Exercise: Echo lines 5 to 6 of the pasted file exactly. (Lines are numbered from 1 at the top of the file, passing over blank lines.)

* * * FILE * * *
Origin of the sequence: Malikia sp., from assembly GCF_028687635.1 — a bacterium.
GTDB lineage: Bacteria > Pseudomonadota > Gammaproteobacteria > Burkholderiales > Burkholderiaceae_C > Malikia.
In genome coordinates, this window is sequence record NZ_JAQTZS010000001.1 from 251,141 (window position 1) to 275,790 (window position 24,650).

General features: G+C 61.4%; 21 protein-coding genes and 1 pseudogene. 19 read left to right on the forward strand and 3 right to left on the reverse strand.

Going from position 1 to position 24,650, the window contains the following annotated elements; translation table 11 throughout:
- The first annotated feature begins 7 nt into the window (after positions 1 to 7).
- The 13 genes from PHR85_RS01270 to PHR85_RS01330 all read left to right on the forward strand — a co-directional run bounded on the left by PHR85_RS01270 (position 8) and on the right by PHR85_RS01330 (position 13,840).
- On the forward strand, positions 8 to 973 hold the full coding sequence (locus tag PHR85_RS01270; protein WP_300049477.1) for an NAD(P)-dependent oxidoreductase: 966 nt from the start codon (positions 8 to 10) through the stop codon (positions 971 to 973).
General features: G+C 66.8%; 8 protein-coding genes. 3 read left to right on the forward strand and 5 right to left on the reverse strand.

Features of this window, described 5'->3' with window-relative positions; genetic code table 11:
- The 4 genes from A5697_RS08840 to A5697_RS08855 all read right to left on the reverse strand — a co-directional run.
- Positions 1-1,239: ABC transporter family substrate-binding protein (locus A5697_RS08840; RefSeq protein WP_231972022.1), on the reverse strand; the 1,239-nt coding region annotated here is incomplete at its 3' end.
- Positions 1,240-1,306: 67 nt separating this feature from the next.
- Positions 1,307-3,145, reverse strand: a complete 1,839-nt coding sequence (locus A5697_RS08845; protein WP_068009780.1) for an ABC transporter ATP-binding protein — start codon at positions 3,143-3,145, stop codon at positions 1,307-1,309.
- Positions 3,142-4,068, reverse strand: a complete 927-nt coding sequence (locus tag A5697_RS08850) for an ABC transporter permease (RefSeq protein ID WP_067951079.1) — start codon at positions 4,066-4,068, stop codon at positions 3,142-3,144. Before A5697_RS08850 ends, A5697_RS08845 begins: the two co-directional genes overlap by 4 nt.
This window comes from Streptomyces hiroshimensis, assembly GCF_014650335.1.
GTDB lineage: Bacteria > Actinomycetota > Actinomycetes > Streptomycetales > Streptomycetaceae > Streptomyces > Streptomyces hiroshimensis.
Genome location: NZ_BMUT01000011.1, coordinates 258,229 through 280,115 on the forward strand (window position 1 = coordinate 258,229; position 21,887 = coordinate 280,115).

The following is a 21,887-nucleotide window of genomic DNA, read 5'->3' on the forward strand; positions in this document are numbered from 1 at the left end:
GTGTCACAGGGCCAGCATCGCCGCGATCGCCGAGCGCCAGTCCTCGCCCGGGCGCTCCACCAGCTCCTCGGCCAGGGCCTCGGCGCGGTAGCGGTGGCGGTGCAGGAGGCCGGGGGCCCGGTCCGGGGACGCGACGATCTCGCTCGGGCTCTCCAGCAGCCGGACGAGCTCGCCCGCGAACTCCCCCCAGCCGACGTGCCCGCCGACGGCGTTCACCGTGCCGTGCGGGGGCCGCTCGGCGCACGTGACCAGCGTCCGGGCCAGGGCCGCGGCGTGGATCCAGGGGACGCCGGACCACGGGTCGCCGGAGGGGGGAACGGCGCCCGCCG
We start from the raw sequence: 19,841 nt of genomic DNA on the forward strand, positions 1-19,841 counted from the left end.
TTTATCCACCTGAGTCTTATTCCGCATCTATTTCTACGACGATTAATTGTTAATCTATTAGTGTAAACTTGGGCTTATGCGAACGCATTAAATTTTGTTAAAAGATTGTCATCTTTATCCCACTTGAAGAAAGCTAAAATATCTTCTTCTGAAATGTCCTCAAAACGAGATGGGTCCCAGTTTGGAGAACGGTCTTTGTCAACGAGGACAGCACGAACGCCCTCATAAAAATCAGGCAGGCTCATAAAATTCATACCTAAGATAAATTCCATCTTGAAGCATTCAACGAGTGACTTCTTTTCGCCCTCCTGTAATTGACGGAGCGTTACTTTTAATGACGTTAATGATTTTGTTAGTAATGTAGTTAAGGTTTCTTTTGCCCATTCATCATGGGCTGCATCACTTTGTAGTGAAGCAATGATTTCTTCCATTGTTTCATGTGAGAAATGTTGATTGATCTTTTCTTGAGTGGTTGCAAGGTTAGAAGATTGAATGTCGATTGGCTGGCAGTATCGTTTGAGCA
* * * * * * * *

Going from position 1 to position 24,650, the window contains the following annotated elements; translation table 11 throughout:
- The first annotated feature begins 7 nt into the window (after positions 1 to 7).